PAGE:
So many labels, rendered in hindsight, to which we might add Ki Aikido, Tomiki Aikido and undoubtedly a whole bunch more. Ueshiba instructed students to make Aikido their own, to not merely copy his forms since the external forms are but individual expressions of the Aikido inside us all.
Aiki is a union with Ki. It is manifest via the coordination of mind and body. The path one takes to get there is of little import; the rewired body unified with intent, spiritual awakening, brewing and pouring tea... it doesn't matter. The path, over time, reveals itself to the individual and it's up to each of us to decide whether to follow it or not.
Good to hear from you Mark. Perhaps one day in the future you'll be able to cross the pond once again and sample some of what east coast Aikido has to offer.
thanks for responding (what has happened to Aikiweb since I've been away? over 400 views of my post and only 1 reply?), I agree with what you say and labels usually only serve to separate rather than to bring together.
After over 20 years practicing under the label 'Ki-Aikido' I went out and met with others practicing under different labels Aikikai, Iwama, etc and found that we have more similarities than differences. The main real difference being the training paradigm itself, which allows the role of uke/nage to work in a way that works for each other.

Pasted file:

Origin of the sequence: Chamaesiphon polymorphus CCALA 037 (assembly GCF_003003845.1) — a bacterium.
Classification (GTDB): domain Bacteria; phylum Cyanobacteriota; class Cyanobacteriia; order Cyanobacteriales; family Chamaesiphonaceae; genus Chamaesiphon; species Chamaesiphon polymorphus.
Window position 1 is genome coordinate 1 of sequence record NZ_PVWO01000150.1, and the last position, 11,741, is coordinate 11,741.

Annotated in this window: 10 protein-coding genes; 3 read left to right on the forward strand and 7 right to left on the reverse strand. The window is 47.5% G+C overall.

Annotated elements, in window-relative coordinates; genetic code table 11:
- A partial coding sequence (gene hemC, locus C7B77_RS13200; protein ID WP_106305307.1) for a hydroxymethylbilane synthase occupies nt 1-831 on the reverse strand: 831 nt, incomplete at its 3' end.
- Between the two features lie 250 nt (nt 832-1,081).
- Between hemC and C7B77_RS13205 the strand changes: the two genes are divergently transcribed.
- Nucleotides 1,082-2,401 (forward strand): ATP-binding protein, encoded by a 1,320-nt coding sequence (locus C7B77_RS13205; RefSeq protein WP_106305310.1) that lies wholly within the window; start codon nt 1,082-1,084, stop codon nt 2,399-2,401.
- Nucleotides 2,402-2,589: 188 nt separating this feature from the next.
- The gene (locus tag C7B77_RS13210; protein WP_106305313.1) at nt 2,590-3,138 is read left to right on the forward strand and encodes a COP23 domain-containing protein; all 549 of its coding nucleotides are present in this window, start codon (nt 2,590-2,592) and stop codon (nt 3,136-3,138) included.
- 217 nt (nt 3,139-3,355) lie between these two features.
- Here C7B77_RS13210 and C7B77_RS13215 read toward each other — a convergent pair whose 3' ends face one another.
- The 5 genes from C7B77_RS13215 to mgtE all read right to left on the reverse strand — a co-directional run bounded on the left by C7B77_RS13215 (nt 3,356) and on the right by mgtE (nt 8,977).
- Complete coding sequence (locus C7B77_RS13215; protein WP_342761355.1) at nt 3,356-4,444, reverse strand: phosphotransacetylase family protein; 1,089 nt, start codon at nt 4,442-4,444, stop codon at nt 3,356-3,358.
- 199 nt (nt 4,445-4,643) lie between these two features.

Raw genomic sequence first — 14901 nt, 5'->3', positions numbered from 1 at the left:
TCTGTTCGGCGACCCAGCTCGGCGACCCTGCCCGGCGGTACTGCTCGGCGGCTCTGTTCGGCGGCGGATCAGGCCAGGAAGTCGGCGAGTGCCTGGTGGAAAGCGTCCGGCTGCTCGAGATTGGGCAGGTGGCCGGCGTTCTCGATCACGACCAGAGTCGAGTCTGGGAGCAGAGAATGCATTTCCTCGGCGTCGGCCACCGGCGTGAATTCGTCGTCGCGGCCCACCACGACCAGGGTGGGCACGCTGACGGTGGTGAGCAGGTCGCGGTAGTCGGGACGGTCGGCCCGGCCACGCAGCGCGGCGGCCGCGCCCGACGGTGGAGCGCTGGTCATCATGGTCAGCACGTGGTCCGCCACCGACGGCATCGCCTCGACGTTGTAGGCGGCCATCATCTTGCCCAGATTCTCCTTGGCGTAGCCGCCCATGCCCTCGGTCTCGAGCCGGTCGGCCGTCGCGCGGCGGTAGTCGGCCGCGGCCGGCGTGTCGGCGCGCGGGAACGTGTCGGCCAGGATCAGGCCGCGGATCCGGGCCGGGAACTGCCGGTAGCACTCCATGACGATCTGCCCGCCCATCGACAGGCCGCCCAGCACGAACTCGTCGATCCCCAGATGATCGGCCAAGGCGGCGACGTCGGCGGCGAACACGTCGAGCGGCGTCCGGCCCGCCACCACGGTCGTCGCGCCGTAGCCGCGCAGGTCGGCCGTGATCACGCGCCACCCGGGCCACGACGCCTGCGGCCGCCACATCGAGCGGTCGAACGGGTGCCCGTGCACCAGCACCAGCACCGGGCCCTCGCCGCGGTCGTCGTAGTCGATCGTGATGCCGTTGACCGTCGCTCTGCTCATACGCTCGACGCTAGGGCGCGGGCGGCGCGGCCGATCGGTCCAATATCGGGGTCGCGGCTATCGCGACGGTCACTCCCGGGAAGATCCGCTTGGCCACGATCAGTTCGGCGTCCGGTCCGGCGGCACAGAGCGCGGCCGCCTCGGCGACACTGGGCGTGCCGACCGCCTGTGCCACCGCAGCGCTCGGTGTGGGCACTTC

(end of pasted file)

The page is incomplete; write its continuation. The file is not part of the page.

My own personal dilemma is that my exploration of the wider world of aikido have brought me to a place on the mountain where the paths forward diverge. Meeting Corky has been both a pleasure and a pain. Once someone has opened your eyes to something, it can not be unseen. I could quite easily have been happy teaching Aikido in the style that I have been accustomed for the rest of my days. Students would not complain. So now I am wrestling with how I can move forward and practice/teach something that incorporates all of the above? What banner would I march under? Maybe I open a small dojo/lab and just find some like minded folk to play with. I'm not sure, I am just thinking out loud. No-one said that the aikido journey was an easy one.
Anyway, enough rambling from me. I would love to come back to the States at some point Ron, the east coast in the fall is one of the most beautiful places on earth. If I make it, I would love to come and see both you and Mary, I know we would enjoy sharing our practice.